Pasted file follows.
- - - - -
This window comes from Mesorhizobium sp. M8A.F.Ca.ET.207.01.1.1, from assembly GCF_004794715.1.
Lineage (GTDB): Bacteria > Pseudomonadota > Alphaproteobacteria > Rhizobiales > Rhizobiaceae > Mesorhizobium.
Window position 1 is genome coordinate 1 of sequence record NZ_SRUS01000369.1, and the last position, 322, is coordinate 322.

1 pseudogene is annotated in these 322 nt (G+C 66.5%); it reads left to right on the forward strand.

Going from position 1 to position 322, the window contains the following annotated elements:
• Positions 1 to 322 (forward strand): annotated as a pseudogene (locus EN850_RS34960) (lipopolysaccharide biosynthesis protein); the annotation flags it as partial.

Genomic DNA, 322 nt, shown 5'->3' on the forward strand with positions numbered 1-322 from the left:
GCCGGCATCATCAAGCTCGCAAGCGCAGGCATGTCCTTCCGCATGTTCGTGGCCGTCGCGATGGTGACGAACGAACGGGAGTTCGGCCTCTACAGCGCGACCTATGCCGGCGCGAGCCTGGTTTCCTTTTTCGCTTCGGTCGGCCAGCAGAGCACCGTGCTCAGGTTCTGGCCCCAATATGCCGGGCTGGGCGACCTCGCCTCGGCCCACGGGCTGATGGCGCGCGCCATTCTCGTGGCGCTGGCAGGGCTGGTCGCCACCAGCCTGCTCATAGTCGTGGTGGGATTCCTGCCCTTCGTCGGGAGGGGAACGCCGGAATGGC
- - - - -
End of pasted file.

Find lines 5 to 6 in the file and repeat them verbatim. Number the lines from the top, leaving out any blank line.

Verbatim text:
Going from position 1 to position 322, the window contains the following annotated elements:
• Positions 1 to 322 (forward strand): annotated as a pseudogene (locus EN850_RS34960) (lipopolysaccharide biosynthesis protein); the annotation flags it as partial.